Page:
Wednesday, November 07, 2012

A Historic Night.

This is a historic night. I'm proud of President Obama, and I think that much respect is due to President Clinton. He played an important role with a key demographic. 

It's also a good night for progressive values and candidates in general though, which says a lot. Marriage Equality passed by popular vote in two states, two new Democratic senators were elected (both progressive and powerful women). One, Elizabeth Warren, accomplished this against a popular incumbent. Last but not least, legalized marijuana passed in CO and WA. 

All of this was accomplished amidst obstacles--long lines, new voter id laws, not to mention a hurricane that devastated Democratic strongholds on the east coast. If you lived in a city, especially in a swing state, it was harder to vote this year, harder to register to vote. These are not the accomplishments of a depleted liberal movement or an ineffectual party out of step with the country. Maybe Democrats just need a bit more optimism and conviction.

Monday, October 29, 2012

The one bright spot in an otherwise soul sucking, seemingly endless presidential campaign? Some pretty creative celebrities are reinventing the political endorsement with liberal doses of (admittedly adult) humor. So is it Whedon, Jackson or Dunham for the win?

Best Pop Cultural Resonance. Mitt's not afraid to face the horde... Zomney Pocalypse:

Somehow Dunham's seems to be eliciting the most controversy:

Most unabashedly unofficial and NSFW

Wednesday, September 19, 2012

The Real Romney and the Electoral Math

Does the secret video reveal "the Real Romney"? I'm not so sure. I think he's smarter than this.

A new Pew Research report provides a detailed look at key demographic patterns in presidential preference, comparing 2008 results with 2012 polling. The numbers, which show President Obama leading Romney 51 to 42 and ahead with a variety of demos, across multiple age groups and income categories, with women but not with men, and behind by 7 points with Whites overall. There are significant racial and gender gaps, but nonetheless it's a pretty diverse group.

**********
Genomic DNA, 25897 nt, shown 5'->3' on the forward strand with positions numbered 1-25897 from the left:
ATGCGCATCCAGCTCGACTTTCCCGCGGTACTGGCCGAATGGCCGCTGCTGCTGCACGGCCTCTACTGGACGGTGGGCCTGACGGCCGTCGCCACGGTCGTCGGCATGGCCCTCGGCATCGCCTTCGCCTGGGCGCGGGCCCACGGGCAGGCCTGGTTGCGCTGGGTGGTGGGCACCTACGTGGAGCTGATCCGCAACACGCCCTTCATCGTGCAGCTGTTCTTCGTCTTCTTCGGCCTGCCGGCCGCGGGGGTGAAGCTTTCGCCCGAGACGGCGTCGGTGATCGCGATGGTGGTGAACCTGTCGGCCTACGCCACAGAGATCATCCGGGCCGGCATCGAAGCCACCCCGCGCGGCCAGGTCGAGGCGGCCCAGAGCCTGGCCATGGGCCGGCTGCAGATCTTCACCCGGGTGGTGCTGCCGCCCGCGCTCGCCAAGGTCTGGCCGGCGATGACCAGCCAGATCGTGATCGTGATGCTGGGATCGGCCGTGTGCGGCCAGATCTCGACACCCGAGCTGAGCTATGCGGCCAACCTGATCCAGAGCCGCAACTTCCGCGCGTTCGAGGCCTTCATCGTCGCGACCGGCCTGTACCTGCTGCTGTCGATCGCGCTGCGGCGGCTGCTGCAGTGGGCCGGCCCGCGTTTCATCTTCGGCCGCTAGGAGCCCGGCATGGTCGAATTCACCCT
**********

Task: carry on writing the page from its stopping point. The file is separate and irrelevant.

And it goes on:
This broad range of Obama voters is not new--the breakdowns are fairly similar to the 2008 exit poll results--but it is a reminder. The numbers make it harder to ignore something that seems to have been glossed over in the discussion of Romney's controversial comments about the 47%. Romney made his remarks about dependency and victimhood in response to a donor's question about how he would win over more voters between then and the election.  His answer was that he needed to focus on winning over a small group (5 to 10% of the electorate) of the independents but that president Obama  had a built in advantage because the Republican message of lower taxes wouldn't appeal to the 47%-- all the people at the bottom (really the bottom plus a large chunk of the middle, nearly half of all Americans) who had gotten used to dependence on the government and weren't paying any (federal income) taxes.

This explanation would justify Romney's lackluster performance in the polls so far and explain his strategy of focusing a a narrow section of the electorate moving forward, the electoral equivalent of target marketing. It makes sense except the argument is based on a bizarrely inaccurate claim about the relationship between income and voter preference. Obama doesn't own the lower and middle of the income scale and Romney, despite the electoral shorthand so many engage in, doesn't really own the upperclass.  In reality, the relationship between income and presidential preference is more complicated and variable than that. People vote their values, they vote their ideology, and yes they vote on the economy but not in a self interested, individual pocketbook way but rather with an eye to how the country or their community is doing as a whole.  35% of the lowest income folks say they're voting for Romney and about half of the high income folks making more than $100k annually plan to vote for Obama.

So this all begs the question:  Is Romney really so uninformed about who his voters are and what motivates them, or does he just not mind misleading his donors? Given all the attention to social issues and family values on the stump and at the convention, I'm guessing he and the RNC understand the complexities of voter choice. So what does that say about his belief in the 47% argument? Maybe it's not the poor and middle class that Romney disdains? Or maybe he was just reaching for a reason to lower expectations, one other than the disadvantage of his not being Latino...
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